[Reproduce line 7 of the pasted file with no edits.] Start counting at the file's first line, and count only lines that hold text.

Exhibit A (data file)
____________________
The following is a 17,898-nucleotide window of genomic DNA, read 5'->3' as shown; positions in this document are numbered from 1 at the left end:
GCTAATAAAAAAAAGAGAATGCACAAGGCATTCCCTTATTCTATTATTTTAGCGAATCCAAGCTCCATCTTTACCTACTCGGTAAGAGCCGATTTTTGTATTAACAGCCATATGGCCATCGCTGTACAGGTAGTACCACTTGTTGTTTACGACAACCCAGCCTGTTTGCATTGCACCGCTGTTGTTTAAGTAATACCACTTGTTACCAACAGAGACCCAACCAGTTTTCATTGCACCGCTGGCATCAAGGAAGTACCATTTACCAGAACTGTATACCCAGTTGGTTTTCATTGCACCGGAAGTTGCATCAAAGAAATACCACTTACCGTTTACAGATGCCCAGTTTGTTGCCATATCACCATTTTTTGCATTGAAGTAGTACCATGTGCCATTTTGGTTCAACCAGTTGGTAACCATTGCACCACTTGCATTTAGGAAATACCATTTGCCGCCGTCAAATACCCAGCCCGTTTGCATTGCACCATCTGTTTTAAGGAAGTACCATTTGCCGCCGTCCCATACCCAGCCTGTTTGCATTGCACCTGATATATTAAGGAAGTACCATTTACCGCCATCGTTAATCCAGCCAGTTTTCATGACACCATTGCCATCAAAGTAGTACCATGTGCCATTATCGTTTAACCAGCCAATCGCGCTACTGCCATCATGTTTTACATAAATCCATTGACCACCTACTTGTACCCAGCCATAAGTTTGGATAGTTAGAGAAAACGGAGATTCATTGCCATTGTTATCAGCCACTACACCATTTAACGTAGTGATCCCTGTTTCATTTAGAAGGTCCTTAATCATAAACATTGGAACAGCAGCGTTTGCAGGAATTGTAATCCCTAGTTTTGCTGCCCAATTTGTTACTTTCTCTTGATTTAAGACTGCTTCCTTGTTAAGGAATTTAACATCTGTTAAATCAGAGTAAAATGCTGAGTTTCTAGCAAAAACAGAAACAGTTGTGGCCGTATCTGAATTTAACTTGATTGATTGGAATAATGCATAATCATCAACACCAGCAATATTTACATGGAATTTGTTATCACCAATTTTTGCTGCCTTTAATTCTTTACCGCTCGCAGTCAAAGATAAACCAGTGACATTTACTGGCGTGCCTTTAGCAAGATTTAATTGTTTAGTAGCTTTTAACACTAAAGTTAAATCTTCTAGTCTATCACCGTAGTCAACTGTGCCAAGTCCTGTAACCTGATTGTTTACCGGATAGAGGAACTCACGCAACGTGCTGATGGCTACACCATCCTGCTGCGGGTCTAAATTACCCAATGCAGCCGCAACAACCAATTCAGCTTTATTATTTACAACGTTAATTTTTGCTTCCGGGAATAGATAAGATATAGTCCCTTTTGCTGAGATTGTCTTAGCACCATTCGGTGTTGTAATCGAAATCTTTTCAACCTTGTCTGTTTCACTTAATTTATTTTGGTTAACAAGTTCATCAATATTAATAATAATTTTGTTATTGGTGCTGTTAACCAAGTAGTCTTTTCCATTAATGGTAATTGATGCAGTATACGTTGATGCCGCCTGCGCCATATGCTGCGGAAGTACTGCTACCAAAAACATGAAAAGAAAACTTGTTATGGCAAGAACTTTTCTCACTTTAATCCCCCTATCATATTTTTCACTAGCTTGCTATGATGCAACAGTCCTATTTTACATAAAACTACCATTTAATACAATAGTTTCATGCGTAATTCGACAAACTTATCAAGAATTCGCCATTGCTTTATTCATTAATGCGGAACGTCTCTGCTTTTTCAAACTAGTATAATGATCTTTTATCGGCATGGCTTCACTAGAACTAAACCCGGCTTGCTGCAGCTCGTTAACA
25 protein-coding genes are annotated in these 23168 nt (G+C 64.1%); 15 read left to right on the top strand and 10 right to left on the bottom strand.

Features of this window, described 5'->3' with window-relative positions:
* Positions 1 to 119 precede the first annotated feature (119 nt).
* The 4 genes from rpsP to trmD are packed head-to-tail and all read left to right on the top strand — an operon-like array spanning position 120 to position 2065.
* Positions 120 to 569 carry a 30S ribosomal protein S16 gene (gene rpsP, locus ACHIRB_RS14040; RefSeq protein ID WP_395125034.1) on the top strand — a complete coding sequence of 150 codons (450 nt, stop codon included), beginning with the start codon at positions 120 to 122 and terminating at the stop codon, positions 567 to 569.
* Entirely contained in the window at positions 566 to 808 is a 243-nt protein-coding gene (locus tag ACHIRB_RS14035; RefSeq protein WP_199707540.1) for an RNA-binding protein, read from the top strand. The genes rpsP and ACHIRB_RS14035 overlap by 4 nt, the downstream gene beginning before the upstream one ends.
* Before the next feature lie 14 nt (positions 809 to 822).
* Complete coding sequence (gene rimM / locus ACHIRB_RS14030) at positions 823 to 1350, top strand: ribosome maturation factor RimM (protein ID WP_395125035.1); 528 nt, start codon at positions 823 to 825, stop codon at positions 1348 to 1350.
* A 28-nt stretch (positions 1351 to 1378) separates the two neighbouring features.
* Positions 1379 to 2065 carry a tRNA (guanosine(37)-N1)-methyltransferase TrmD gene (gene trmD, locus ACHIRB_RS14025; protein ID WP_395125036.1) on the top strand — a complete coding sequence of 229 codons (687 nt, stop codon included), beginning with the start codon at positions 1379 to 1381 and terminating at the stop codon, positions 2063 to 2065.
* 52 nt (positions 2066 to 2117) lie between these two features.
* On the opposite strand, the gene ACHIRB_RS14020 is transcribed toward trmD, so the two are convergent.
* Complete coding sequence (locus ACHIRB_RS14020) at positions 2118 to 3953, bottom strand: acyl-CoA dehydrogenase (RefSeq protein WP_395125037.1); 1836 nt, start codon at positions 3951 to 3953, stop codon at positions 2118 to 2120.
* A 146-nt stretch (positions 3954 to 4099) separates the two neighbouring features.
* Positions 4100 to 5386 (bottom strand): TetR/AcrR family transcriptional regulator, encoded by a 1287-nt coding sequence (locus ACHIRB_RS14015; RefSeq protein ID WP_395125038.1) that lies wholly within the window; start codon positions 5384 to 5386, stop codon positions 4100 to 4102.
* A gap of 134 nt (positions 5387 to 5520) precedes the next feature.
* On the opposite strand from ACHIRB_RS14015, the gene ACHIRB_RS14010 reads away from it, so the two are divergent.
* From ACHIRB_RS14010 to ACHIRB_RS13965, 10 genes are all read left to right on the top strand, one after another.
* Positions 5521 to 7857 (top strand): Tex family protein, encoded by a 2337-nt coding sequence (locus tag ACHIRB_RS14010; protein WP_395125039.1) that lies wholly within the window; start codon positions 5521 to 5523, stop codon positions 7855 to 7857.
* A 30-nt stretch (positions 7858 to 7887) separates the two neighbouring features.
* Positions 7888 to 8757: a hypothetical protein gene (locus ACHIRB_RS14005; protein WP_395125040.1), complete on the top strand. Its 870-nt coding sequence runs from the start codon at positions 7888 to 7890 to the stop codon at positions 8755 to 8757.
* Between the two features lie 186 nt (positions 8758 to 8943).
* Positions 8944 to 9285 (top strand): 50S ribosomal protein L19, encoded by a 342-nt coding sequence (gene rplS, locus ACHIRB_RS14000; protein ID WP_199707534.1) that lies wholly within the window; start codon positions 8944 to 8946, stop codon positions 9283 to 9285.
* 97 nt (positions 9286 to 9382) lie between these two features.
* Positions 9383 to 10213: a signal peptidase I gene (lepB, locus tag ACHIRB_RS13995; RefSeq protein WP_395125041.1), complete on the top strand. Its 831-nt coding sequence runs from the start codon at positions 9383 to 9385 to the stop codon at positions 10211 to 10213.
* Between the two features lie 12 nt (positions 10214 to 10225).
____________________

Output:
* Positions 120 to 569 carry a 30S ribosomal protein S16 gene (gene rpsP, locus ACHIRB_RS14040; RefSeq protein ID WP_395125034.1) on the top strand — a complete coding sequence of 150 codons (450 nt, stop codon included), beginning with the start codon at positions 120 to 122 and terminating at the stop codon, positions 567 to 569.